Earlier this year, Circle of Hope as a people, engaged in a lot of theology and discussion surrounding marriage and sexuality. For me, it was a stimulating time for learning and dialogue. We held a large group dialogue, starting off this year’s Doing Theology series around marriage. The pastors came up with a well-thought-out piece of theology surrounding our theology of marriage. It is a statement that our cell leaders can generally use to help lead others.
Over the course of those months, I read many books on the subject. Andrew Marin’s Love Is An Orientation, Jenell Williams Paris’ The End of Sexual Identity, Jeff Chu’s Does Jesus Really Love Me?, and, lastly, Justin Lee’s Torn.
They’ve been refreshing for me. They are deep reads written by earnest people trying to reconcile with one of the most dividing issues of the church today. I want to learn as much as I can about sexuality and marriage and I want to follow God as loyal as I can.
When I first started reading Torn, I honestly did not know what to expect. I knew Justin Lee was the founder of the Gay Christian Network but little else. The memoir-style of the book really lent itself to the subject. Rather than speak theoretically about it, I appreciated Justin’s story. The more he explained his experience, the harder it was for me to put the book down.
Justin’s book chronicles his life as a conservative Christian, who comes out, gets abused by the ex-gay camp (people who believe you can be “re-oriented”), and finally emerges as an advocate for Christians who also are same-sex attracted. The GCN does good work in building bridges and helping people meet Jesus.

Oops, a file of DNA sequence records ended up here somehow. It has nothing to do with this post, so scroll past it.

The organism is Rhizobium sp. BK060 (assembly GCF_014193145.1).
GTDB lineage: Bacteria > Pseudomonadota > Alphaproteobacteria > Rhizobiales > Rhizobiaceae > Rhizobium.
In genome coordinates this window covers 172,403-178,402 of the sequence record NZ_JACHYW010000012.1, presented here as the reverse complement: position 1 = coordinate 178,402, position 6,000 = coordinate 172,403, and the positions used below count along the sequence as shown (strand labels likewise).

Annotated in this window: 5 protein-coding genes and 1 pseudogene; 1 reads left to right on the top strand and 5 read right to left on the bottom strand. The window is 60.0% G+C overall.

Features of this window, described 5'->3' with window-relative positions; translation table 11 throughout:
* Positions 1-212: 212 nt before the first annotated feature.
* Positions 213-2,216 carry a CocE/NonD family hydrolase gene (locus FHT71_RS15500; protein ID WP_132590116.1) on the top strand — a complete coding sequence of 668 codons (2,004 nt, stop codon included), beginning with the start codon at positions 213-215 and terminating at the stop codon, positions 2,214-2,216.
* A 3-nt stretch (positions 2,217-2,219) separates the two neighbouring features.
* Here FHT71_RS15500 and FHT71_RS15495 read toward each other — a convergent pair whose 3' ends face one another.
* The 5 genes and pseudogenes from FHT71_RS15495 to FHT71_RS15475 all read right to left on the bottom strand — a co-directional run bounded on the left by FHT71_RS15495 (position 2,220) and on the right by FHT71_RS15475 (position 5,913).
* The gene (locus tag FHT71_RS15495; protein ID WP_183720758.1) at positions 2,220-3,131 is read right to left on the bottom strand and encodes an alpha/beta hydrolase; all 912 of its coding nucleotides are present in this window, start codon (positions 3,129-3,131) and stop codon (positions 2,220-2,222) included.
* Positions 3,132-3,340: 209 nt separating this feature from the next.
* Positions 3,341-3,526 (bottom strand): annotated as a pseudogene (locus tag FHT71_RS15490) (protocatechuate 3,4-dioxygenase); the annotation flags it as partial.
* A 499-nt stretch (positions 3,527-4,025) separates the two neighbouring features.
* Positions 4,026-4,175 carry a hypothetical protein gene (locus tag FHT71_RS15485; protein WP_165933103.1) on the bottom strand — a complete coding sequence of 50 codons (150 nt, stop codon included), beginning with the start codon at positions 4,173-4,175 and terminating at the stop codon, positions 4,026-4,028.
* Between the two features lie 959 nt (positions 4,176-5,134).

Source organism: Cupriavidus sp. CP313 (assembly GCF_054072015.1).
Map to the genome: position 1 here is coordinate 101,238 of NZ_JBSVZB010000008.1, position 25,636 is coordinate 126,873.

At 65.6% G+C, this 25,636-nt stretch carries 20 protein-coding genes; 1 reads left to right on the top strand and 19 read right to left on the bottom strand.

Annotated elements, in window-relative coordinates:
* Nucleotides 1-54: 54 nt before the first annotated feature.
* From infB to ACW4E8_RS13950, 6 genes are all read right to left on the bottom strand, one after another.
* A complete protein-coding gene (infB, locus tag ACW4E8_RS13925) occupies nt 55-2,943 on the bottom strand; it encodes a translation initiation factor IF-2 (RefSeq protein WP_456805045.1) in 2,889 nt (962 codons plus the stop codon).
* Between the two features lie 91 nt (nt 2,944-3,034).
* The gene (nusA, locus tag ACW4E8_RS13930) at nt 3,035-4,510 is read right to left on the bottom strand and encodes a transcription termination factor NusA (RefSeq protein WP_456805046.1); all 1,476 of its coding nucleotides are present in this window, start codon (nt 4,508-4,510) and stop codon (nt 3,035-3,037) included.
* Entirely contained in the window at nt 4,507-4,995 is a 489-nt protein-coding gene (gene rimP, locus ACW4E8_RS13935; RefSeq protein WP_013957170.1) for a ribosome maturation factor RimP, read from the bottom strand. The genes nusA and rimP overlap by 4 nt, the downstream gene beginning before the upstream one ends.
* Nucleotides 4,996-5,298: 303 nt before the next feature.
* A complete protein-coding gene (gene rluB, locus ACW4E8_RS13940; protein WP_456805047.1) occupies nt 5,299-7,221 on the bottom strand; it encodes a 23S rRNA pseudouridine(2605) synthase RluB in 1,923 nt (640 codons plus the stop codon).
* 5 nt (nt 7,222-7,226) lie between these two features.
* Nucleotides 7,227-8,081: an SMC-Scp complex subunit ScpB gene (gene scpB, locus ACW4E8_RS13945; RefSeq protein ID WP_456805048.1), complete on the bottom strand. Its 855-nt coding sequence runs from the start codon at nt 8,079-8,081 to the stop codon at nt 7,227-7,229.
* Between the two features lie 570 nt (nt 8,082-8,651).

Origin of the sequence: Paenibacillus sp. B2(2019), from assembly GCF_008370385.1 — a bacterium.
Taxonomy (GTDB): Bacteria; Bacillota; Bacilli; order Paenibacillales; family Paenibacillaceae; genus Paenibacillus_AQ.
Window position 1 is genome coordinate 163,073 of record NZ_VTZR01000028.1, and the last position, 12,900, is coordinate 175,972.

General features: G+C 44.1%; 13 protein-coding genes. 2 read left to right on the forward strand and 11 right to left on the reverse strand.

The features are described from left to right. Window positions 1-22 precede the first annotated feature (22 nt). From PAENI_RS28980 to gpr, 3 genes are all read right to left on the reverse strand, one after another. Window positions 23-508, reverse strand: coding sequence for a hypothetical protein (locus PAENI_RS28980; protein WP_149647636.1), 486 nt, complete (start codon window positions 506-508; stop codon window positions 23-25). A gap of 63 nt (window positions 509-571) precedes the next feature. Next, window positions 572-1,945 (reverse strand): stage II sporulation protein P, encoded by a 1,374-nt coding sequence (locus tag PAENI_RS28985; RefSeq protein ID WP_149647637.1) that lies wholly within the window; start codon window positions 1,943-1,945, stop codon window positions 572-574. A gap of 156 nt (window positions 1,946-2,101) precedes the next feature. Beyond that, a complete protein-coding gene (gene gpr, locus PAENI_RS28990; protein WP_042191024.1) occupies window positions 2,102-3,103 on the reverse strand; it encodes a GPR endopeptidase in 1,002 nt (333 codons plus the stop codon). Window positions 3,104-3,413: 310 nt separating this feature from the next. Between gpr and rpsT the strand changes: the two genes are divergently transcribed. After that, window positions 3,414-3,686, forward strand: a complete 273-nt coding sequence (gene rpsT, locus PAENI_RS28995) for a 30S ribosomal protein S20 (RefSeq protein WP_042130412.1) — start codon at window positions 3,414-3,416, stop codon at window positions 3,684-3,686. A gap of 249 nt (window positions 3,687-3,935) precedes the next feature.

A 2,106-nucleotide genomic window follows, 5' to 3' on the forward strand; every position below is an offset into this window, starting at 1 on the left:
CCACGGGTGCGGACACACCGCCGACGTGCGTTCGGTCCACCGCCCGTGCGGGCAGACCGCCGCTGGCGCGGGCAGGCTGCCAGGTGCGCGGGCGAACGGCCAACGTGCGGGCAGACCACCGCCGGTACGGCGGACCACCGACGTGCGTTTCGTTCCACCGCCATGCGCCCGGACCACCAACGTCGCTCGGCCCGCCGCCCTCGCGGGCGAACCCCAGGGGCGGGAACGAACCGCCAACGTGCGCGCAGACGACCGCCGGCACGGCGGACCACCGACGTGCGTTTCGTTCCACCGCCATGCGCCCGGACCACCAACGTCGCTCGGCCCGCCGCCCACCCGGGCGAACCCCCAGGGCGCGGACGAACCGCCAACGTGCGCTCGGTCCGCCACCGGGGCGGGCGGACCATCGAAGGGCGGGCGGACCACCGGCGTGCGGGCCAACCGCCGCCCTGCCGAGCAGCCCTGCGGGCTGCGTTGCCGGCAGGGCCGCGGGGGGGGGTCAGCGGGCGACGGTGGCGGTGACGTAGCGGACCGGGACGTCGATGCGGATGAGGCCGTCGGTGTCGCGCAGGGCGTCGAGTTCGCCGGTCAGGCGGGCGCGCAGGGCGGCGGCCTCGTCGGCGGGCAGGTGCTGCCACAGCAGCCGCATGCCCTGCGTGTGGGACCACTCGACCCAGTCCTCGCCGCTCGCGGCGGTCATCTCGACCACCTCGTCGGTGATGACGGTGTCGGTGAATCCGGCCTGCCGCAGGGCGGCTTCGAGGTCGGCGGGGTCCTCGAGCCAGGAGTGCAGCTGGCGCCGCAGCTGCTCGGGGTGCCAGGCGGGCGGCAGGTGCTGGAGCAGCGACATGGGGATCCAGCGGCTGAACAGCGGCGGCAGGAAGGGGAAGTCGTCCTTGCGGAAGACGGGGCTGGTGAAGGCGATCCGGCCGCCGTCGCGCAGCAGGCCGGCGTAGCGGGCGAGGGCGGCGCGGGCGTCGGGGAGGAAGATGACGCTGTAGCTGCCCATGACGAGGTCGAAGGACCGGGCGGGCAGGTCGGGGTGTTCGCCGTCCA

Jenell Paris does the good work on unpacking why “gay” isn’t a term that is sufficiently description of something as nuanced as sexual attraction, orientation, and identity. Justin basically uses the term because people understand what it means, although he acknowledges how complicated its use can be.
Justin talks a little bit about the science of sexuality, but tells his readers it is rather inconclusive. I personally don’t care much about the science of sexuality because who you are now and how you feel now matters more to me than rationalistically determining how you got there. Although, I do think there is work to be done in spiritual and psychological discovery, so finding out one’s personal story is important. Scientifically determining it for everyone? That seems like a pipe dream.
It is a shame that we live in a world that demands such answers. Science isn’t a fool-proof mechanism we have for discovery. That level of rationalism should give way to some mystery.
It is precisely this mentality that causes people to hurt themselves over reading the Bible and trying to find objective answers to their moral dilemmas. Justin toils through the Bible to try and find the answer that God has for someone like him—gay and committed to celibacy. I know many people who have the same struggle and I appreciate his story. It is damaging and daunting to try to figure out exactly what a word means in Greek and how it applies to us today in the 21st Century.
Eventually, Lee tells the story of just going with his God-given instinct and creating a safe Network for people to explore and express God’s love. He does this for both so-called conservative and liberal camps. It seems to me like the Gay Christian Network is doing good work, and the conclusions that they have reached are not so different than the work we’ve done in Circle of Hope. I was kindly affirmed while reading it.
Lee is never judgmental, or resolute. He’s humble and gentle. Listening first, honestly and earnestly telling his story, while also asserting himself against evil. It is a hard balance, but he seems to have done it well.
The book is powerful because it shows how ugly the church can be, how judgmental, damaging, and difficult Christians can be. But it shows how hopeful, gracious, and welcoming the church can be. For people who have same-sex attraction, I want to include them in the church and part of our Body. It is the best place for anyone.